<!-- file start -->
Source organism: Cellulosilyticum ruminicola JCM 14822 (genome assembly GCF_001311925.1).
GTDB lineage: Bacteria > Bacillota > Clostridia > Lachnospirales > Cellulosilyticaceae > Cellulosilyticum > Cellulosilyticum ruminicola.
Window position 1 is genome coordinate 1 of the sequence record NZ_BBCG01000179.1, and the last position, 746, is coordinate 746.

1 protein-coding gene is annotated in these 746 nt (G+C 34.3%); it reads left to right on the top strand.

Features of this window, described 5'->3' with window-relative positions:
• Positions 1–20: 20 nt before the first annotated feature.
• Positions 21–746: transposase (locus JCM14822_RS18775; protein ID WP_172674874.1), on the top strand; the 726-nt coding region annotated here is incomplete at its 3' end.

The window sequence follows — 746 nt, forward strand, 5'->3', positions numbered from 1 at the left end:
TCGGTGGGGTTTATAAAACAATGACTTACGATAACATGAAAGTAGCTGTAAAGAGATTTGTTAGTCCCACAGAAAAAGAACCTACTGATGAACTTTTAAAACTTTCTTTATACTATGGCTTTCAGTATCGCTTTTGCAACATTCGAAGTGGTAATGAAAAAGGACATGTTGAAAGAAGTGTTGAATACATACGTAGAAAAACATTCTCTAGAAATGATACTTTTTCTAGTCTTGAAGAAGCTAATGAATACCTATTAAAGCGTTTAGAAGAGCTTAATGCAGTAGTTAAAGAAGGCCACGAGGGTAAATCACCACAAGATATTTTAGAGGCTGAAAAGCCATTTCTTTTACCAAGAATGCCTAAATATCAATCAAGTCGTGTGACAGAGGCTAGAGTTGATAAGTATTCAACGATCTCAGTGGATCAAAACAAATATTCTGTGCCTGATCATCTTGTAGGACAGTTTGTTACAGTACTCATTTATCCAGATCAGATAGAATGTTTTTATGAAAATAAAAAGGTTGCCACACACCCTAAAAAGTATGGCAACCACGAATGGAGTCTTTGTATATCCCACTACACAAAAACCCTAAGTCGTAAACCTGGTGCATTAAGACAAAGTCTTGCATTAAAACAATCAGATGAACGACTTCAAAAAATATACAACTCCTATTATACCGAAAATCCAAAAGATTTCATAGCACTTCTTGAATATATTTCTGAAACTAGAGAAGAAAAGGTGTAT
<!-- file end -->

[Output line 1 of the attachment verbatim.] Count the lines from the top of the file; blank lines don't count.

Source organism: Cellulosilyticum ruminicola JCM 14822 (genome assembly GCF_001311925.1).